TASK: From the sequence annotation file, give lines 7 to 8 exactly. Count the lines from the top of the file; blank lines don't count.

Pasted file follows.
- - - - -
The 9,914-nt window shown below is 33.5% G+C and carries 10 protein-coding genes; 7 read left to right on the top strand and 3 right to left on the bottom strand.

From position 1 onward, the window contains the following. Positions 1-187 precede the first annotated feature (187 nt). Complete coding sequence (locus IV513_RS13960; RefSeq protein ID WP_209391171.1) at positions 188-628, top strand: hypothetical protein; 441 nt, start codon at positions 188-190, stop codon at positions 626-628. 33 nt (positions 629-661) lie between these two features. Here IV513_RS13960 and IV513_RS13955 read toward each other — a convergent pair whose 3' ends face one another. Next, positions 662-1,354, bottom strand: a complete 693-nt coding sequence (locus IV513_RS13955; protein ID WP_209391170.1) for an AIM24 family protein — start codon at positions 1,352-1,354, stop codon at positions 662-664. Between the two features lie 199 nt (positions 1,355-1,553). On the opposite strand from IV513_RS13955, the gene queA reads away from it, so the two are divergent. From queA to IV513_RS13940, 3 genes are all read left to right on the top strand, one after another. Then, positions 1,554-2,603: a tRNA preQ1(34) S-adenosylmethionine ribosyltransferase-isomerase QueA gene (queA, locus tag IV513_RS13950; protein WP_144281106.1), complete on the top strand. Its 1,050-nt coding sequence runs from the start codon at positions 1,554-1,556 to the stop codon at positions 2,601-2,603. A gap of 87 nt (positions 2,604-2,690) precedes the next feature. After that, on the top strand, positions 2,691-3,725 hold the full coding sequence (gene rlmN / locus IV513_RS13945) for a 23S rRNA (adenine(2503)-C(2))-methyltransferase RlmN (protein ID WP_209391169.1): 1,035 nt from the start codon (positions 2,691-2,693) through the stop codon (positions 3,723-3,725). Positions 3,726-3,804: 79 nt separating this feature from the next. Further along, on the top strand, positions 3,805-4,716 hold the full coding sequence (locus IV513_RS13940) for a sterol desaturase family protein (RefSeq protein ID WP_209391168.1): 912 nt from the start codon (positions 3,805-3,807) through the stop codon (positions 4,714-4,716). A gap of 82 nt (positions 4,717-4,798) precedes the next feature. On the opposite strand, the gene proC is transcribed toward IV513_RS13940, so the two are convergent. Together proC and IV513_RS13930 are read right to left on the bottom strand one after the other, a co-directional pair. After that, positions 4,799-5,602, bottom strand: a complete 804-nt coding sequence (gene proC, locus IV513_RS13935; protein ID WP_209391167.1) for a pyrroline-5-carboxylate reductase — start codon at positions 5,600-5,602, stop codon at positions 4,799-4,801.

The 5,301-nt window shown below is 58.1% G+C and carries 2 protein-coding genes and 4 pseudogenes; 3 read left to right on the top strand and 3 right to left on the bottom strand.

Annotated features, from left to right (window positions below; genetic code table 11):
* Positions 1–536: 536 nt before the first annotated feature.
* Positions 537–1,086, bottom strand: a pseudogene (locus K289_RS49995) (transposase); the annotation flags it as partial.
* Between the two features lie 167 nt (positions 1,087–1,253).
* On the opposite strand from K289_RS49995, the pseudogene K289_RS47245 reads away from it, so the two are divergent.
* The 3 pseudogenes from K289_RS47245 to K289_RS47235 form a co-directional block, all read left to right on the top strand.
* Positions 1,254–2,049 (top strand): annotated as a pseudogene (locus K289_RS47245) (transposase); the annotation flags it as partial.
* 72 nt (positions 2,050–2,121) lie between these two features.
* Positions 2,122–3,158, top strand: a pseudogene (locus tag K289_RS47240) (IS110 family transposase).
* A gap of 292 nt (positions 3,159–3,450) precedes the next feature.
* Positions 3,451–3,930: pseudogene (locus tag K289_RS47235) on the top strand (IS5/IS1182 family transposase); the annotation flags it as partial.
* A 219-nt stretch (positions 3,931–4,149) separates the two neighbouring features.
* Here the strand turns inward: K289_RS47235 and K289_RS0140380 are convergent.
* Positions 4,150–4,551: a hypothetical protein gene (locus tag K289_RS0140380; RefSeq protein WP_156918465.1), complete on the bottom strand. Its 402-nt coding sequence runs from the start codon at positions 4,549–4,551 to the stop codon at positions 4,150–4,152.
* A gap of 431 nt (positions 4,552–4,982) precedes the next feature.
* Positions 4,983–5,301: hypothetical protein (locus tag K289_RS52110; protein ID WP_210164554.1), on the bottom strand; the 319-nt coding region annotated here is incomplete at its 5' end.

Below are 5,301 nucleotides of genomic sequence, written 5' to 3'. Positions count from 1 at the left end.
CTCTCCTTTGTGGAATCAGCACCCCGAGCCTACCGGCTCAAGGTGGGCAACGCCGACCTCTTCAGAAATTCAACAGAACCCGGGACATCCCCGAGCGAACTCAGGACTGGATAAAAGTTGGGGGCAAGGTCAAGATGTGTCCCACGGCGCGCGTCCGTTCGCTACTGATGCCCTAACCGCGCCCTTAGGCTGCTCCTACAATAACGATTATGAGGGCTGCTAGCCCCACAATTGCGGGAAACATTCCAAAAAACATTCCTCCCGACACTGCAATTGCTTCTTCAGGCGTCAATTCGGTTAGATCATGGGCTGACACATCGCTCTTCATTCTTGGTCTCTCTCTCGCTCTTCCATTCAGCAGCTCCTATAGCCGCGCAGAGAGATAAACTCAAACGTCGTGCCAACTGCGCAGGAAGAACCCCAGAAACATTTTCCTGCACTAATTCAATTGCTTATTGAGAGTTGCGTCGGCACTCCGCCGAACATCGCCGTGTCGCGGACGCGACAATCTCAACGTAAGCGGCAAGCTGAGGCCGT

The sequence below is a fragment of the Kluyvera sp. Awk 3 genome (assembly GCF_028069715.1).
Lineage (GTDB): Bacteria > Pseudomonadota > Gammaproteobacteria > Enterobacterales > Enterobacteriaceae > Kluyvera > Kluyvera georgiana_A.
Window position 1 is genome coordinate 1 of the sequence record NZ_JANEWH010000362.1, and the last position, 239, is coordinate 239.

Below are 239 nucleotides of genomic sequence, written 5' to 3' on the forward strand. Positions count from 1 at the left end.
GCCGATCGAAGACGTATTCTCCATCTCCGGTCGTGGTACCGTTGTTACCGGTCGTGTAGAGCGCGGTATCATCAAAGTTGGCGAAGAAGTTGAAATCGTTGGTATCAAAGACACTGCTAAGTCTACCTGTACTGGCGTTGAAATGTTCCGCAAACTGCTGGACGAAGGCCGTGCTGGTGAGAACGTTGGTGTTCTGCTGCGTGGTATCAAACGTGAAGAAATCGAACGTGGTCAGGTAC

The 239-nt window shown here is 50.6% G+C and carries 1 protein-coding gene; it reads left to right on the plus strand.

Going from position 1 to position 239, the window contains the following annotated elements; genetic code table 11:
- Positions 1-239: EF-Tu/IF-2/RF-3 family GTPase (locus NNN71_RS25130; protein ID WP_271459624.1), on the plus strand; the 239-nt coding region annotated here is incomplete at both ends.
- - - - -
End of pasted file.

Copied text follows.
* Between the two features lie 167 nt (positions 1,087–1,253).
* On the opposite strand from K289_RS49995, the pseudogene K289_RS47245 reads away from it, so the two are divergent.